Schubert: "Unfinished" and "The Great" Symphonies
Franz Schubert's Symphony No. 8 in B minor, D. 759 (sometimes renumbered as Symphony No. 7, in accordance with the revised Deutsch catalog and the Neue Schubert-Ausgabe), commonly known as the Unfinished Symphony, is a musical composition that Schubert started in 1822 but left with only two movements—though he lived for another six years. A scherzo, nearly completed in piano score but with only two pages orchestrated, also survives.
The Symphony No. 9 in C major, D 944, known as The Great, is the final symphony completed by Franz Schubert. It was first published by Breitkopf & Härtel in 1849 as "Symphonie / C Dur / für großes Orchester" and listed as Symphony No. 8 in the New Schubert Edition. Originally called The Great C Major to distinguish it from his Symphony No. 6, the Little C Major, the subtitle is now usually taken as a reference to the symphony's majesty. Unusually long for a symphony of its time, a typical performance of The Great lasts an hour when all repeats indicated in the score are taken. The symphony was not professionally performed until a decade after Schubert's death.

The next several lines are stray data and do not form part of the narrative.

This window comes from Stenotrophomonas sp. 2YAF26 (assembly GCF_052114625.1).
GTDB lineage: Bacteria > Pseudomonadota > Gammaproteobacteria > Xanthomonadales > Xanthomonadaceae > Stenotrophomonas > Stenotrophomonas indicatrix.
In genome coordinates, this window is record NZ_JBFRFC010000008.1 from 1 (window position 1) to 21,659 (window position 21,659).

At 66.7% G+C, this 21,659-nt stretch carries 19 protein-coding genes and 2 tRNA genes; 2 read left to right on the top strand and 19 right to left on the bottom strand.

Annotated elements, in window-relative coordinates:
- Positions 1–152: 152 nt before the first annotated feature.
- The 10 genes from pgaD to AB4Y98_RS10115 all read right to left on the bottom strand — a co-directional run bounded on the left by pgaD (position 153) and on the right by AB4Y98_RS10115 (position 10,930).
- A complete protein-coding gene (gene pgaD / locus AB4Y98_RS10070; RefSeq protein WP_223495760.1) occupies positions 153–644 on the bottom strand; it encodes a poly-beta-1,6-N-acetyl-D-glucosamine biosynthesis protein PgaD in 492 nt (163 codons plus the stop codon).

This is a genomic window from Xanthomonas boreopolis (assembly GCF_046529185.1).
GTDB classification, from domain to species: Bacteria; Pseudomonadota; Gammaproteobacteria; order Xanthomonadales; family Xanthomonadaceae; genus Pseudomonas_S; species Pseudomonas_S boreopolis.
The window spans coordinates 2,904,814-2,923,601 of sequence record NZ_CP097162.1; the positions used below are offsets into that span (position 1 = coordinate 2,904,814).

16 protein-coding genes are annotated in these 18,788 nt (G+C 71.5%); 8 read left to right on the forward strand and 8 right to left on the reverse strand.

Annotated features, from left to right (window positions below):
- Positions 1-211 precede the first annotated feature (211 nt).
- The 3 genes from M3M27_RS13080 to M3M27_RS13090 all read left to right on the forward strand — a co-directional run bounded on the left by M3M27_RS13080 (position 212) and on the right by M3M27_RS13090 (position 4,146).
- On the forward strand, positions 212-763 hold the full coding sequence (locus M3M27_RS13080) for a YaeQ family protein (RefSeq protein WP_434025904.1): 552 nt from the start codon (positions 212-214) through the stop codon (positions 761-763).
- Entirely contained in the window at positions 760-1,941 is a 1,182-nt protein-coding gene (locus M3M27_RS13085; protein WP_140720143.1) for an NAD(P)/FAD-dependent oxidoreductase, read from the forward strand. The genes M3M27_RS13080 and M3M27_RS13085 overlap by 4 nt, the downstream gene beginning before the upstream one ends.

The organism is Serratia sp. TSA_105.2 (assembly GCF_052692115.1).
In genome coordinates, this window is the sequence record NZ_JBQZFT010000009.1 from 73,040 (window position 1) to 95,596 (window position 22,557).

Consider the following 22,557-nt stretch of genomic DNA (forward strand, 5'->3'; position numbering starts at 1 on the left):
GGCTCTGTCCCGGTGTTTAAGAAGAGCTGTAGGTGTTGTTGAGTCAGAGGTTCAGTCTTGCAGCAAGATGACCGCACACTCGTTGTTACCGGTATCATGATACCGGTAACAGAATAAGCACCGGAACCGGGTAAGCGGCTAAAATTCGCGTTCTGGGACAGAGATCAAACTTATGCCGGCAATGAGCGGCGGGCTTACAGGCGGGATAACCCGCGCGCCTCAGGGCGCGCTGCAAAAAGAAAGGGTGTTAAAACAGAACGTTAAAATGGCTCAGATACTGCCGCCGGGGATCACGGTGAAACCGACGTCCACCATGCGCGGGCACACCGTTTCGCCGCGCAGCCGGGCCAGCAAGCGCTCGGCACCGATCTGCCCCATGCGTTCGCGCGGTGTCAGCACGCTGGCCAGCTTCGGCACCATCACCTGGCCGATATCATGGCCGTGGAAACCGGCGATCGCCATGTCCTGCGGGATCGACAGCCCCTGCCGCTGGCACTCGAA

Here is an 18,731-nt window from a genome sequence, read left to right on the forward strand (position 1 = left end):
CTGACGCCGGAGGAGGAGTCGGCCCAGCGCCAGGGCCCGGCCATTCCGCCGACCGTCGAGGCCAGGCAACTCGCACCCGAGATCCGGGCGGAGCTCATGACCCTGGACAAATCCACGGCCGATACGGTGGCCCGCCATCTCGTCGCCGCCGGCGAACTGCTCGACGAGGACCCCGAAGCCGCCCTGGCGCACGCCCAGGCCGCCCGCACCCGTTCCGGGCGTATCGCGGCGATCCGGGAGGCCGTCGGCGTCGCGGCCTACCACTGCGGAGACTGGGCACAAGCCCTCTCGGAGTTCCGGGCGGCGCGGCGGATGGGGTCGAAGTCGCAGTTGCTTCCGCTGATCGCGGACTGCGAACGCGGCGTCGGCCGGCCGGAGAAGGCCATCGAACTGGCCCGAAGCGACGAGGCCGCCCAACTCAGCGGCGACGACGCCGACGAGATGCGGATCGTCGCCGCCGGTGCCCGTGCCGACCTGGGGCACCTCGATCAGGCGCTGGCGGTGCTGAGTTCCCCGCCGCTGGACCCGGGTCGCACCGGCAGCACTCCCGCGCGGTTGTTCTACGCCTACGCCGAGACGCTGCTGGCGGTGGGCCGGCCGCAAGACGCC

Gertrude Heinz, conductor
CMD German Opera Company of Berlin